Kelsey Challenges Clark To Debate The WTO
“If the Prime Minister is so concerned about the meltdown of the World Trade Organisation, she should demand some decent
advice about what really happened at Cancun. Then I challenge her to a public debate on the issues”, said Professor Jane
Professor Kelsey was commenting on transcripts of the Prime Minister’s speech in the snap Parliamentary debate that
followed the collapse of the WTO ministerial meeting in Cancun.
“The Prime Minister divided the world into two camps. The good guys were led by Jim Sutton and the New Zealand
delegation plus the US and EU. They showed good faith, flexibility and willingness to compromise for the benefit of all.
“Helen Clark knows the track record of the US and Europe in bullying of smaller powers, including New Zealand. And she
knows how unscrupulously those powers and their corporations have strip-mined the economies of the Third World.
“Nothing changed at Cancun; it’s just that this time they didn’t get their way”, said Professor Kelsey. “The Prime
Minister should feel deeply embarrassed about aligning New Zealand with that position.”
“She dismissed everyone who opposed the Doha agenda, including myself, as a ‘wrecker’ who was prepared to sacrifice the
bounteous gains that will supposedly flow from global free trade”, observed Dr Kelsey.
“The patronising view, also expressed by Mike Moore, that governments from poorer countries don’t know what is good for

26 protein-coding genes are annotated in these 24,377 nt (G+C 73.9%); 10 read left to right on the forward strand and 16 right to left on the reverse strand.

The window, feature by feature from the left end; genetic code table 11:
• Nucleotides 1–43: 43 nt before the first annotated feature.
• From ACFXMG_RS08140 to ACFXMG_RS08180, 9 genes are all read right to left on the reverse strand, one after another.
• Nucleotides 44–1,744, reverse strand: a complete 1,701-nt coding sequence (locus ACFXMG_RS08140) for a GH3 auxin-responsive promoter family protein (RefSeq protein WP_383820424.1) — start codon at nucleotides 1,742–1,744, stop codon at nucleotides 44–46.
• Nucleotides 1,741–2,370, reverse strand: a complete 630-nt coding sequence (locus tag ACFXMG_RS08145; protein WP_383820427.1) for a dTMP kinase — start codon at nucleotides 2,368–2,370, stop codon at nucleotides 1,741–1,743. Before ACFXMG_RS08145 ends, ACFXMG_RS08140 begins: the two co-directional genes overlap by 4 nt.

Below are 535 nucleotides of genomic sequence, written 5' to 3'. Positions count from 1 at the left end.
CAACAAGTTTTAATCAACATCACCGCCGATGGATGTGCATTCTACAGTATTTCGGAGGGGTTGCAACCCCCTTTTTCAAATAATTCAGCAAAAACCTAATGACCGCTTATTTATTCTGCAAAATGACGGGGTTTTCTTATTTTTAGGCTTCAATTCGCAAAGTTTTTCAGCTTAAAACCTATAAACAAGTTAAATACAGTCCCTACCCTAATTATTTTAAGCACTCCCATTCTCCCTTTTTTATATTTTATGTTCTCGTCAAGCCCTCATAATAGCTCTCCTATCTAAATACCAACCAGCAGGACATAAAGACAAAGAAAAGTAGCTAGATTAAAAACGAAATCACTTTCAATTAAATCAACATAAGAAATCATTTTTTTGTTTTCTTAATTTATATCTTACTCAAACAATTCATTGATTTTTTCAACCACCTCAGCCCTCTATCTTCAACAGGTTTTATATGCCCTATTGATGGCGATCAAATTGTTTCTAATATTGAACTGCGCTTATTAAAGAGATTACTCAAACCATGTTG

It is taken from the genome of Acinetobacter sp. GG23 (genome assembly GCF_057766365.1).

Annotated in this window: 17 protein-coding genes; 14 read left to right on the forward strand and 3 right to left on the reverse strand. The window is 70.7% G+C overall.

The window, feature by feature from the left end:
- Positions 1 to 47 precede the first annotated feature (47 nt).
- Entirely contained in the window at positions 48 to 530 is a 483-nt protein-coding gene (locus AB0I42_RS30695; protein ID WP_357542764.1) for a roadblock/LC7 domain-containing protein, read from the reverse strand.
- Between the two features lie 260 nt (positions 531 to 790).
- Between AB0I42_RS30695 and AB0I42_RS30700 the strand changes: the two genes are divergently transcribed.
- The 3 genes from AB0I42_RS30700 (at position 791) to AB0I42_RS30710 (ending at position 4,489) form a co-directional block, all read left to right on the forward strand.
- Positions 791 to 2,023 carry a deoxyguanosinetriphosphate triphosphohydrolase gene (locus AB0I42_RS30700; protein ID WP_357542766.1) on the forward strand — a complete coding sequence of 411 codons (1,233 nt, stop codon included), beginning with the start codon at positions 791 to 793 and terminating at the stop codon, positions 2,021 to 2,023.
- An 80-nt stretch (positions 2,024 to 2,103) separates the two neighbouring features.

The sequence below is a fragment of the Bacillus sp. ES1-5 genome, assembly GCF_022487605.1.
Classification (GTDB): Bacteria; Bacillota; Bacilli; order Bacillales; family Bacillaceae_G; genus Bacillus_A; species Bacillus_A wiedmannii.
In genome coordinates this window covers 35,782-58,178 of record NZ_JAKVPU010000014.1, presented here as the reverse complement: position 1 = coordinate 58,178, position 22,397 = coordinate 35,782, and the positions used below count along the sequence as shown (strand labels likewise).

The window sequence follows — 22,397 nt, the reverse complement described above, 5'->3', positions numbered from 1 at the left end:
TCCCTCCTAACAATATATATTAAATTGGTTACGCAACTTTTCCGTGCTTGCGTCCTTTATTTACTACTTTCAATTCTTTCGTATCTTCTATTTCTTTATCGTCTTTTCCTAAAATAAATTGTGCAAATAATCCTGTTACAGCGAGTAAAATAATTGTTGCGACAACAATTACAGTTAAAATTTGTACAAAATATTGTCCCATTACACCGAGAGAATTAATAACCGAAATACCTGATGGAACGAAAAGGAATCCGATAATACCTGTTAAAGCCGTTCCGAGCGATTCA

them and have become the dupes of the malevolent non-government organizations, will simply add fuel to the fire that
threatens to engulf the WTO”, said Professor Kelsey.
“It is sad and revealing that politicians and officials were apparently surprised by the events at Cancun and its
outcome. The pent up frustration of Third World governments has been growing since the establishment of the WTO. That
has been obvious to anyone observing the WTO with any objectivity. The organization has been accelerating towards this
kind of crisis since Doha.”
“Rather than attacking messengers, the government should be reviewing its advice, policies and strategies. A badly
informed trade policy - even if the information is what the government wants to hear - does New Zealand no good. There
are opportunities here for a new path that forms coalitions with the poorer countries of the world, while at the same
time advancing New Zealand's long term interests.”
“I challenge the Prime Minister to get to grips with the issues and debate me in a public forum with a neutral chair,
before the next major WTO meeting in December.”